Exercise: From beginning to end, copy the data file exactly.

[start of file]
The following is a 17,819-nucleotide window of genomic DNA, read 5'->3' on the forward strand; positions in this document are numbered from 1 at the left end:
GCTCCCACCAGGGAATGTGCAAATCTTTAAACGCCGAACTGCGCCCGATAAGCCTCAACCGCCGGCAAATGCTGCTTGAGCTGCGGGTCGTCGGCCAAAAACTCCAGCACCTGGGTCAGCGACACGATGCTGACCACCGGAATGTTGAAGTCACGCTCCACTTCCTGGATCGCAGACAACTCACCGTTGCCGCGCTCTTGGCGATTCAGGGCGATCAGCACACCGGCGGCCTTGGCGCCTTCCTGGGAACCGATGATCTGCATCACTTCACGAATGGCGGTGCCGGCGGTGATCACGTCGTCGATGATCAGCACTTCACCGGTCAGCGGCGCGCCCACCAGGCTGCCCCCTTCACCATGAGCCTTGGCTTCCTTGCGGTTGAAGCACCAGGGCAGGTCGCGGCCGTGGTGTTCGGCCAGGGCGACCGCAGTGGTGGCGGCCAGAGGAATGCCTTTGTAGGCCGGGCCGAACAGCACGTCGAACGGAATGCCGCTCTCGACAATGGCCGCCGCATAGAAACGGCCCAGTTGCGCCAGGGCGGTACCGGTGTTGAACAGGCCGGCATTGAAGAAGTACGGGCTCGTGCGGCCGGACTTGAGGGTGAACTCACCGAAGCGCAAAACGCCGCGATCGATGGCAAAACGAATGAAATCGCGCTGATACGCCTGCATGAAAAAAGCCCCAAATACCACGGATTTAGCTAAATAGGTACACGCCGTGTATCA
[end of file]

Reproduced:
The following is a 17,819-nucleotide window of genomic DNA, read 5'->3' on the forward strand; positions in this document are numbered from 1 at the left end:
GCTCCCACCAGGGAATGTGCAAATCTTTAAACGCCGAACTGCGCCCGATAAGCCTCAACCGCCGGCAAATGCTGCTTGAGCTGCGGGTCGTCGGCCAAAAACTCCAGCACCTGGGTCAGCGACACGATGCTGACCACCGGAATGTTGAAGTCACGCTCCACTTCCTGGATCGCAGACAACTCACCGTTGCCGCGCTCTTGGCGATTCAGGGCGATCAGCACACCGGCGGCCTTGGCGCCTTCCTGGGAACCGATGATCTGCATCACTTCACGAATGGCGGTGCCGGCGGTGATCACGTCGTCGATGATCAGCACTTCACCGGTCAGCGGCGCGCCCACCAGGCTGCCCCCTTCACCATGAGCCTTGGCTTCCTTGCGGTTGAAGCACCAGGGCAGGTCGCGGCCGTGGTGTTCGGCCAGGGCGACCGCAGTGGTGGCGGCCAGAGGAATGCCTTTGTAGGCCGGGCCGAACAGCACGTCGAACGGAATGCCGCTCTCGACAATGGCCGCCGCATAGAAACGGCCCAGTTGCGCCAGGGCGGTACCGGTGTTGAACAGGCCGGCATTGAAGAAGTACGGGCTCGTGCGGCCGGACTTGAGGGTGAACTCACCGAAGCGCAAAACGCCGCGATCGATGGCAAAACGAATGAAATCGCGCTGATACGCCTGCATGAAAAAAGCCCCAAATACCACGGATTTAGCTAAATAGGTACACGCCGTGTATCA